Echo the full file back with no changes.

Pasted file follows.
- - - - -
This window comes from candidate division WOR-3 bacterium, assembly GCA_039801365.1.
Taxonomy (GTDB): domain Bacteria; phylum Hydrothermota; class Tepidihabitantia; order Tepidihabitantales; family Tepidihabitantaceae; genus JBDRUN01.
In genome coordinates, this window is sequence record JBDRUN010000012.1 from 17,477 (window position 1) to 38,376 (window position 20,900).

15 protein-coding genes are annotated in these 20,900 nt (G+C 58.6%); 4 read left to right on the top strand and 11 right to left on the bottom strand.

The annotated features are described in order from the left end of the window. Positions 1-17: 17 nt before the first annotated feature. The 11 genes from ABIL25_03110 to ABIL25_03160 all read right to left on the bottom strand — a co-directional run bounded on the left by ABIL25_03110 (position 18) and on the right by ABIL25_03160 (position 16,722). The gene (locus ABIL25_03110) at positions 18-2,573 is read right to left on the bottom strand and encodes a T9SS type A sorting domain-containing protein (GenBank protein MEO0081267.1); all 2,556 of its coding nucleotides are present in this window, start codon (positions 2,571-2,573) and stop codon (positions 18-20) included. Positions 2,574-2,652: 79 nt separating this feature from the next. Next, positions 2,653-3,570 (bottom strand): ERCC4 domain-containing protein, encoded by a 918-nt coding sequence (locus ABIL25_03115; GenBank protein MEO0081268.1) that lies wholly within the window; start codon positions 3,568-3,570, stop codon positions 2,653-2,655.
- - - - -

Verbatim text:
This window comes from candidate division WOR-3 bacterium, assembly GCA_039801365.1.
Taxonomy (GTDB): domain Bacteria; phylum Hydrothermota; class Tepidihabitantia; order Tepidihabitantales; family Tepidihabitantaceae; genus JBDRUN01.
In genome coordinates, this window is sequence record JBDRUN010000012.1 from 17,477 (window position 1) to 38,376 (window position 20,900).

15 protein-coding genes are annotated in these 20,900 nt (G+C 58.6%); 4 read left to right on the top strand and 11 right to left on the bottom strand.

The annotated features are described in order from the left end of the window. Positions 1-17: 17 nt before the first annotated feature. The 11 genes from ABIL25_03110 to ABIL25_03160 all read right to left on the bottom strand — a co-directional run bounded on the left by ABIL25_03110 (position 18) and on the right by ABIL25_03160 (position 16,722). The gene (locus ABIL25_03110) at positions 18-2,573 is read right to left on the bottom strand and encodes a T9SS type A sorting domain-containing protein (GenBank protein MEO0081267.1); all 2,556 of its coding nucleotides are present in this window, start codon (positions 2,571-2,573) and stop codon (positions 18-20) included. Positions 2,574-2,652: 79 nt separating this feature from the next. Next, positions 2,653-3,570 (bottom strand): ERCC4 domain-containing protein, encoded by a 918-nt coding sequence (locus ABIL25_03115; GenBank protein MEO0081268.1) that lies wholly within the window; start codon positions 3,568-3,570, stop codon positions 2,653-2,655.